“We few, we happy few, we band of brothers; for he today that sheds his blood with me shall be my brother.”

A Day of Praisegiving upon The Field of Cormallen

After Sam and Frodo have woken in a soft bed for the first time in many days, delighting in the sheer wonder of being alive, they are made ready to play the central part in a day of Praisegiving.

“‘What shall we wear?’ said Sam; for all he could see was the old tattered clothes that they had journeyed in, lying folded on the ground beside their beds.

‘The clothes that you wore on your way to Mordor,’ said Gandalf. ‘Even the orc clothes that you wore in the black land, Frodo, shall be preserved. No silks and linens, nor any armour or heraldry could be more honourable.'”

And so Frodo and Sam are brought before the host of the West and the Praisegiving begins. There are mighty shouts, “Long live the Halflings! Praise them with great praise!” The King leads his people in doing honour to the heroes by bowing the knee and leading Frodo and Sam to thrones set up beside his own. And a minstrel sings praise before the host and the heroes telling them of “Frodo of the Nine Fingers and the Ring of Doom”, so making Sam’s joy complete. So great is the skill of the minstrel that the hearts of all who listen are “wounded with sweet words” and they overflow with a joy “like swords” until they pass “in thought out to regions where pain and delight flow together and tears are the very wine of blessedness.”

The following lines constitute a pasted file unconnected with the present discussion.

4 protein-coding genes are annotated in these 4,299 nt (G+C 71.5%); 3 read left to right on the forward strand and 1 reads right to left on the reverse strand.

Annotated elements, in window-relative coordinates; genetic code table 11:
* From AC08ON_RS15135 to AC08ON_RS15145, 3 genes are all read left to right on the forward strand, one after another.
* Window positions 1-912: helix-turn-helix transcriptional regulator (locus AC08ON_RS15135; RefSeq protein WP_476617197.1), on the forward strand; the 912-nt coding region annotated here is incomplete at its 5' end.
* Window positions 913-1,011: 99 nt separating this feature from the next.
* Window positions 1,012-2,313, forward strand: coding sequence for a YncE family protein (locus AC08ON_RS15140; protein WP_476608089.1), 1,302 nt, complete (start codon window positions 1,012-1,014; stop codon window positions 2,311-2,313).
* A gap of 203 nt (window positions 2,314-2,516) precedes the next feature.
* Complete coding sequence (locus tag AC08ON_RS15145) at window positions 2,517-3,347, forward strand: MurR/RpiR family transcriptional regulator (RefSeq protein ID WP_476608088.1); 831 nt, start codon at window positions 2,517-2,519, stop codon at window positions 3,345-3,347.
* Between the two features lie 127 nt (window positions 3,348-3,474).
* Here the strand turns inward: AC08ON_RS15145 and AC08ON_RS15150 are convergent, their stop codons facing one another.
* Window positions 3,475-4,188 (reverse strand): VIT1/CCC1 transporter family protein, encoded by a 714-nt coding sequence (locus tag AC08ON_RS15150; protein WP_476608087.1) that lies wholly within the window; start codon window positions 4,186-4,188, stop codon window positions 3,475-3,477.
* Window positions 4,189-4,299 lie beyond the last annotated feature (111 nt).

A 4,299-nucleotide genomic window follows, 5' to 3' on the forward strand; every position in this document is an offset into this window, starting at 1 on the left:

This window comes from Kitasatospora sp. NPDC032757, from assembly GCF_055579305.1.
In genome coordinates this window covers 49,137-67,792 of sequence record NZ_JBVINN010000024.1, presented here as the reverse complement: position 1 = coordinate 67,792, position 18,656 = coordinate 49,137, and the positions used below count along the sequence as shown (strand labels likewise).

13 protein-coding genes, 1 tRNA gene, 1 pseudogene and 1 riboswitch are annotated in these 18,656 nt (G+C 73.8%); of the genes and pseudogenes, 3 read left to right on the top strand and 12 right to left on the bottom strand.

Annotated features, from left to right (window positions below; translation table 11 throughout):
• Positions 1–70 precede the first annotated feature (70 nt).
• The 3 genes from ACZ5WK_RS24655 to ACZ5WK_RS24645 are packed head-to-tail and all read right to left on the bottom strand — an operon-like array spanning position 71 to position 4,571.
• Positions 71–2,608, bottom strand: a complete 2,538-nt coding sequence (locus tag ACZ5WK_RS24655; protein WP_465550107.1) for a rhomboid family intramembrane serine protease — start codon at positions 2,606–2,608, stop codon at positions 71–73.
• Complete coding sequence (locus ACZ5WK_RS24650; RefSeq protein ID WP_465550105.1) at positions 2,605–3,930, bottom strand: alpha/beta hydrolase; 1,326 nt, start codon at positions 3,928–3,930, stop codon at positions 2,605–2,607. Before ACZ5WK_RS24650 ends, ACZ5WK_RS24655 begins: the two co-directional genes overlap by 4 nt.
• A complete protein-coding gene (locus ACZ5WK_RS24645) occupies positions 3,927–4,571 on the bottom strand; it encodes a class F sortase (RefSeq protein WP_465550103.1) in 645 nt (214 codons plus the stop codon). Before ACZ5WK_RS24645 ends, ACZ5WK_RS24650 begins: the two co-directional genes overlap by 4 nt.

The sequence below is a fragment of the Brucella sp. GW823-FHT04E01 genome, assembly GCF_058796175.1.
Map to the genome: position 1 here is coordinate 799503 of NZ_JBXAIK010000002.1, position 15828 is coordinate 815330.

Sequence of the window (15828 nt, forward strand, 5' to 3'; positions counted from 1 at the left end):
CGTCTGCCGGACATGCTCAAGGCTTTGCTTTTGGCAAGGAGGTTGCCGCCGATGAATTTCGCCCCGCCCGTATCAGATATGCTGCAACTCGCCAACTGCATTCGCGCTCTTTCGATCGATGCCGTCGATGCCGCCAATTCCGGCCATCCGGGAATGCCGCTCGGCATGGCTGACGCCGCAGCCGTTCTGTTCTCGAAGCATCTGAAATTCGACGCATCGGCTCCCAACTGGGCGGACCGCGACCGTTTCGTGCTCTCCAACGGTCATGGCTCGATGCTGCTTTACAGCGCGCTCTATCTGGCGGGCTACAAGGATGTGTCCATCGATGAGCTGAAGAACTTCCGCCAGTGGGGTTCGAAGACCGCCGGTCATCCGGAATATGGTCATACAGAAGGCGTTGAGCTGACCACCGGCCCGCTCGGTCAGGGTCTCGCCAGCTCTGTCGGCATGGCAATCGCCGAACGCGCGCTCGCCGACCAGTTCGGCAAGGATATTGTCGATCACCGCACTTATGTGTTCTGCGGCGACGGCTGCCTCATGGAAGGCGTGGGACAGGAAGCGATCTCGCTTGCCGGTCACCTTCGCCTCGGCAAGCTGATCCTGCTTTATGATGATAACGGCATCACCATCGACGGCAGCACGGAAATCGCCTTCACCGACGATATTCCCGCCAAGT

This Day of Giving Praise is one that enables all who are gathered together on The Field of Cormallen to create a sacred space within their hearts to hold all that has happened to them as a treasure that in days to come they will be able to take out and gaze upon to make some sense of all that will happen to them in their lives. For they will know many more days of sorrow and of joy and will share those days with others too. But they have been to the very edge of darkness and have seen it gather about them, ready to devour them, and then the light has broken through to carry them to blessedness and they hardly know how they have got there or what the place is that they have reached.